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What Lou Weisbach Wants to Cure

Jane Ammeson talks with the entreprenuer and philanthropist about his quest for cures.

By JANE AMMESON
    Borrowing $3,500 from his mother, Lou Weisbach, a former high school basketball coach, started HA-LO Advertising Specialties in 1972, selling products from the trunk of his car. Eventually the company became the largest marketer and distributor of promotional products in the world with revenues growing to $740 million by 1992, when Weisbach took the company public.
    After Weisbach stepped down from his company, he campaigned for Al Gore in his run for the presidency and took the helm of Jefferson Trust, consisting of donors who had given more than $100,000 to the Democratic Party. But Weisbach, a philanthropist who has been on the boards of Keshet, Chai Lifeline, the James Jordan Foundation, Little City Foundation, Athletes Against Drugs and others, often pondered such questions as why America isn’t moving forward in curing more diseases. That’s why he started advocating for the creation of the American Center for Cures (ACC) in the National Institutes of Health (NIH), along with the lofty goal of creating a cabinet position for cures in the U.S. government. As Weisbach, founding partner of the Chicago-based Stadium Capital Financing Group, and his partner, Rick Boxer, M.D., a senior health advisor under President Bill Clinton and one of the country’s most prominent doctors envision it, ACC would find cures for diseases such as Alzheimer’s, Parkinson’s, diabetes among many others, by bringing both accountability and centralization to mission-based research.  Weisbach, a  1969  graduate of DePaul University, resides in Chicago with his wife, Ruth. They have four children and two grandchildren.  Weisbach took time out to talk with Chicago Life about his quest.
 
What was the impetus behind ACC?
It never made sense to me that more Americans were dying of cancer this year than in 1950. Once I became comfortable that ACC was possible, I set out to make it happen. People wonder why we don’t get the cures done. We don’t because we don’t have the process, the right vision. If you sat down and said what’s the best way to cure diseases, you’d never do it the way we do it here in America or globally. There’s nobody whose job it is to be responsible to cure a disease. 
 
There are so many priorities right now, why should ACC be at or near the top of the list?
We’re spending over $1 trillion dollars on people with diseases this year. We spend  $185 billion to treat diabetes. If we stamp out a few of those diseases, we’ll have money for health insurance, for so many things. We believe that if you can cure one disease, then you can cure two, if you can cure two, then you can cure four. Tommy Thompson, former secretary of Health and Human Services, said one way to cure terrorism is to cure diseases. If America is known for being the benevolent country that is sharing cures, then people would be very hard put to harm a country who cured their mother’s Parkinson’s, their father’s diabetes.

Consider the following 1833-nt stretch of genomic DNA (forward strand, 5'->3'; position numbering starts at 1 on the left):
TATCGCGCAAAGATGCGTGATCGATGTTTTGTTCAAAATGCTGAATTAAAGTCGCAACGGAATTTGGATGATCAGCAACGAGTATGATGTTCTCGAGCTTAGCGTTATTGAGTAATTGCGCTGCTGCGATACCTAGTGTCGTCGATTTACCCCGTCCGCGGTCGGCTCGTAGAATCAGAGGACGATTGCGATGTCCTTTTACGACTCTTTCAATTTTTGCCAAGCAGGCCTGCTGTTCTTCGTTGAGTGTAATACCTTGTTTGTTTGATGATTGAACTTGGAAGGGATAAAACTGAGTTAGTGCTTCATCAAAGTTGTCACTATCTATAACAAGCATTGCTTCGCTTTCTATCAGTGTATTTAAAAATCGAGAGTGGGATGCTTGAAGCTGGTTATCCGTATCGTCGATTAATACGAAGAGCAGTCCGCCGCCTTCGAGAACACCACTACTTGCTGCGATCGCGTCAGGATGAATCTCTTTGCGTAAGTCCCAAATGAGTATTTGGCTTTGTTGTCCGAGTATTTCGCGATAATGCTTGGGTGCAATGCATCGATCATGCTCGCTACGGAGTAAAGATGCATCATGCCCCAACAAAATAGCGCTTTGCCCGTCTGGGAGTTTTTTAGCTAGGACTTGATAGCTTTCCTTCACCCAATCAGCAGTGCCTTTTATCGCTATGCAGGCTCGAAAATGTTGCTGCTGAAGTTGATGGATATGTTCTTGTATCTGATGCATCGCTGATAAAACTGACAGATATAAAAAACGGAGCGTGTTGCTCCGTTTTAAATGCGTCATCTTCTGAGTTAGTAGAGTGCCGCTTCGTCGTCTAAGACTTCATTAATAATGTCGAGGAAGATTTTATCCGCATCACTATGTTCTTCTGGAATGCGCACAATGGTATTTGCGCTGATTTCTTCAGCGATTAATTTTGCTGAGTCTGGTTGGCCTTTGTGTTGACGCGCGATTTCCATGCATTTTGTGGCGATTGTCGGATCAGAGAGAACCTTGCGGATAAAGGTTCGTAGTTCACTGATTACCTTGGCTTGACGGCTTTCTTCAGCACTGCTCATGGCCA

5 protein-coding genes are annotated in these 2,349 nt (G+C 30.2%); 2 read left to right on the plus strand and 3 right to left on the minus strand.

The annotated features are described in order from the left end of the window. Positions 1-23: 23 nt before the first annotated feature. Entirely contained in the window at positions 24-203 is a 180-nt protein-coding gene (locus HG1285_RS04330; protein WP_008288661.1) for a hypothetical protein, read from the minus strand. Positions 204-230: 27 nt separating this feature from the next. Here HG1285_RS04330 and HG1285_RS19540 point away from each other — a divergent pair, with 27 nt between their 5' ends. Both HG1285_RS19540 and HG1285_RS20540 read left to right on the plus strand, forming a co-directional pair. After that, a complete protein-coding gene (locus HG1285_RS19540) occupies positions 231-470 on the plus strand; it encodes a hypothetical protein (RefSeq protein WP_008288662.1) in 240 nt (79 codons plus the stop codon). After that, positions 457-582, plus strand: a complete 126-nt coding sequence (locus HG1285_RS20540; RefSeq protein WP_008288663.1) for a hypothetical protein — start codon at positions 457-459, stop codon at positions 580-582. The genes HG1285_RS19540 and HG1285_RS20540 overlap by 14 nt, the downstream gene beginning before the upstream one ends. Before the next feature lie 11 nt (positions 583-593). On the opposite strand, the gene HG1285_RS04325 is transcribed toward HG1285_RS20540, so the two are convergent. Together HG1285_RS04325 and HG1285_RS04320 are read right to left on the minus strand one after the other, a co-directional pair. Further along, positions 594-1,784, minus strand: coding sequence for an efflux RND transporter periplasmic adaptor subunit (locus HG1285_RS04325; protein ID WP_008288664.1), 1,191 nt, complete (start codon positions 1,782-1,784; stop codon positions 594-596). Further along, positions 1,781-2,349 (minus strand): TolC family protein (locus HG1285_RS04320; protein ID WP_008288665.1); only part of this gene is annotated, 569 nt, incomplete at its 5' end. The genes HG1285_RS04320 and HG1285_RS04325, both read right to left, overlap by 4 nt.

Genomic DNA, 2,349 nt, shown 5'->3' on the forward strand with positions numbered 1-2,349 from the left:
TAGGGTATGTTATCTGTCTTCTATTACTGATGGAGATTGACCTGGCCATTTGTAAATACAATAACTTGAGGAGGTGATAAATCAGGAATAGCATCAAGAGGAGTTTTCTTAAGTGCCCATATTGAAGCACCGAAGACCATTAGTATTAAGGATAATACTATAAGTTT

Why do you think nothing was ever done like this before? Someone told me that people expect to die, expect to get diseases. I asked him a question. In the early 1900s, when tens of thousands of people were dying of diarrhea, did people think it should just happen? There are so many diseases that you don’t have to die from. One of our most ardent supporters was Christopher Reeve. His life could have been so much different if we had cures.
 
What can the American people do? Tell others about it. As people hear about it, they get excited. This is something for our future. It’s an opportunity for America to be proactive instead of reactive and to take our great genius and get this done. There is no more important change than this in America. And it comes down to people getting involved in government and telling them what we want, how we want our money spent. We’re hoping that people will take on this role. We have this great mission, this great intellect. Let’s stimulate our thinking and make this happen. To get something done in America, the public needs to demand it.
 
What about pharmaceutical companies? Do they have a role in this? Drug companies provide a wonderful service for the world, but this is not one of them.
 
Are you hopeful about the new administration? Yes. When is the last time you were proud of America’s goals?  Everyday that Clinton was president, he enunciated  what he wanted to accomplish: 2.2 million new jobs, more teachers, more policemen. He articulated his vision and how he was going to accomplish it. Nothing is more important than for Barack Obama to clarify that America is going to become the country of vision and accomplishments, the country for cures.
 
Do you think ACC fits in with President-elect Barack Obama’s agenda? Barack Obama’s vision is about change. I don’t think there’s anything that he can do that would change the world better than this.
 
Visit americancenterforcures.org for more information.

Published: December 05, 2008
Issue: Winter 2008 - Annual Philanthropy Guide